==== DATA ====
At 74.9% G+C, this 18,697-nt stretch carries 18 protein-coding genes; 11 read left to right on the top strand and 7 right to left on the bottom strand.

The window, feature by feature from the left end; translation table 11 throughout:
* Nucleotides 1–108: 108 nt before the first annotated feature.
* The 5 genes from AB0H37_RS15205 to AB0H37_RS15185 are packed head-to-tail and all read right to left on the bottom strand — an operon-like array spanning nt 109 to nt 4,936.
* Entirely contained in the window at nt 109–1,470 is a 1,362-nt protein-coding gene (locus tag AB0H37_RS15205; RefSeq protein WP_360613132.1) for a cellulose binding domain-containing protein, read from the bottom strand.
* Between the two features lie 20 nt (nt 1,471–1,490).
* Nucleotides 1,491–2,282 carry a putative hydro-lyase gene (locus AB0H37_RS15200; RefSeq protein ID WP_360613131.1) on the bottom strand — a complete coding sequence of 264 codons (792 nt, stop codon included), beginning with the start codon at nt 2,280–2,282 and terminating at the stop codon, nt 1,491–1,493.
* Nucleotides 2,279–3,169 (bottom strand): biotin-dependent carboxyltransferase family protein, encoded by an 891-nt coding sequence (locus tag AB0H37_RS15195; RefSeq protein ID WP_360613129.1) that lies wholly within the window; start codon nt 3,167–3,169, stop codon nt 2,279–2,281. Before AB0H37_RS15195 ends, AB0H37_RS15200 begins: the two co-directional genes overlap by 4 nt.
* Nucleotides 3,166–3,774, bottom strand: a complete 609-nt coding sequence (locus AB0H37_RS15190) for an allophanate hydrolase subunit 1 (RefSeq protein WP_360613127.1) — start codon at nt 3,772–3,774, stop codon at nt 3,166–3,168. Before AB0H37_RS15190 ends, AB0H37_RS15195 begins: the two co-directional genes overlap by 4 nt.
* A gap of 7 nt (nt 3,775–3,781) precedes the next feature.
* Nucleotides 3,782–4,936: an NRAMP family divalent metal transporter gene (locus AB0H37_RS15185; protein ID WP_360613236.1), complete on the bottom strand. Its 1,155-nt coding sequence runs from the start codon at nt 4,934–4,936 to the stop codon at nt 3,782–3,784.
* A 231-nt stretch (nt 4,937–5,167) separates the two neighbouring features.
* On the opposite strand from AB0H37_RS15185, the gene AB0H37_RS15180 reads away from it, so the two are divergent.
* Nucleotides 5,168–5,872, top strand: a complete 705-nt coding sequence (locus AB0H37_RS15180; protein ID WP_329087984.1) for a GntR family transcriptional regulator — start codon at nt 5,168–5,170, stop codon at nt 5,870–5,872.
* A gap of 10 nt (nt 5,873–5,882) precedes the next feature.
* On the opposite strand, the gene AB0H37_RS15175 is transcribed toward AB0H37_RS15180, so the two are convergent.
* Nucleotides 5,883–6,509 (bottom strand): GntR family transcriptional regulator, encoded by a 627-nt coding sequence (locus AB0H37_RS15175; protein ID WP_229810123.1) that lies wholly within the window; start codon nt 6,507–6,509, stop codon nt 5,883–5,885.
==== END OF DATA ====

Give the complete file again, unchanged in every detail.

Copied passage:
At 74.9% G+C, this 18,697-nt stretch carries 18 protein-coding genes; 11 read left to right on the top strand and 7 right to left on the bottom strand.

The window, feature by feature from the left end; translation table 11 throughout:
* Nucleotides 1–108: 108 nt before the first annotated feature.
* The 5 genes from AB0H37_RS15205 to AB0H37_RS15185 are packed head-to-tail and all read right to left on the bottom strand — an operon-like array spanning nt 109 to nt 4,936.
* Entirely contained in the window at nt 109–1,470 is a 1,362-nt protein-coding gene (locus tag AB0H37_RS15205; RefSeq protein WP_360613132.1) for a cellulose binding domain-containing protein, read from the bottom strand.
* Between the two features lie 20 nt (nt 1,471–1,490).
* Nucleotides 1,491–2,282 carry a putative hydro-lyase gene (locus AB0H37_RS15200; RefSeq protein ID WP_360613131.1) on the bottom strand — a complete coding sequence of 264 codons (792 nt, stop codon included), beginning with the start codon at nt 2,280–2,282 and terminating at the stop codon, nt 1,491–1,493.
* Nucleotides 2,279–3,169 (bottom strand): biotin-dependent carboxyltransferase family protein, encoded by an 891-nt coding sequence (locus tag AB0H37_RS15195; RefSeq protein ID WP_360613129.1) that lies wholly within the window; start codon nt 3,167–3,169, stop codon nt 2,279–2,281. Before AB0H37_RS15195 ends, AB0H37_RS15200 begins: the two co-directional genes overlap by 4 nt.
* Nucleotides 3,166–3,774, bottom strand: a complete 609-nt coding sequence (locus AB0H37_RS15190) for an allophanate hydrolase subunit 1 (RefSeq protein WP_360613127.1) — start codon at nt 3,772–3,774, stop codon at nt 3,166–3,168. Before AB0H37_RS15190 ends, AB0H37_RS15195 begins: the two co-directional genes overlap by 4 nt.
* A gap of 7 nt (nt 3,775–3,781) precedes the next feature.
* Nucleotides 3,782–4,936: an NRAMP family divalent metal transporter gene (locus AB0H37_RS15185; protein ID WP_360613236.1), complete on the bottom strand. Its 1,155-nt coding sequence runs from the start codon at nt 4,934–4,936 to the stop codon at nt 3,782–3,784.
* A 231-nt stretch (nt 4,937–5,167) separates the two neighbouring features.
* On the opposite strand from AB0H37_RS15185, the gene AB0H37_RS15180 reads away from it, so the two are divergent.
* Nucleotides 5,168–5,872, top strand: a complete 705-nt coding sequence (locus AB0H37_RS15180; protein ID WP_329087984.1) for a GntR family transcriptional regulator — start codon at nt 5,168–5,170, stop codon at nt 5,870–5,872.
* A gap of 10 nt (nt 5,873–5,882) precedes the next feature.
* On the opposite strand, the gene AB0H37_RS15175 is transcribed toward AB0H37_RS15180, so the two are convergent.
* Nucleotides 5,883–6,509 (bottom strand): GntR family transcriptional regulator, encoded by a 627-nt coding sequence (locus AB0H37_RS15175; protein ID WP_229810123.1) that lies wholly within the window; start codon nt 6,507–6,509, stop codon nt 5,883–5,885.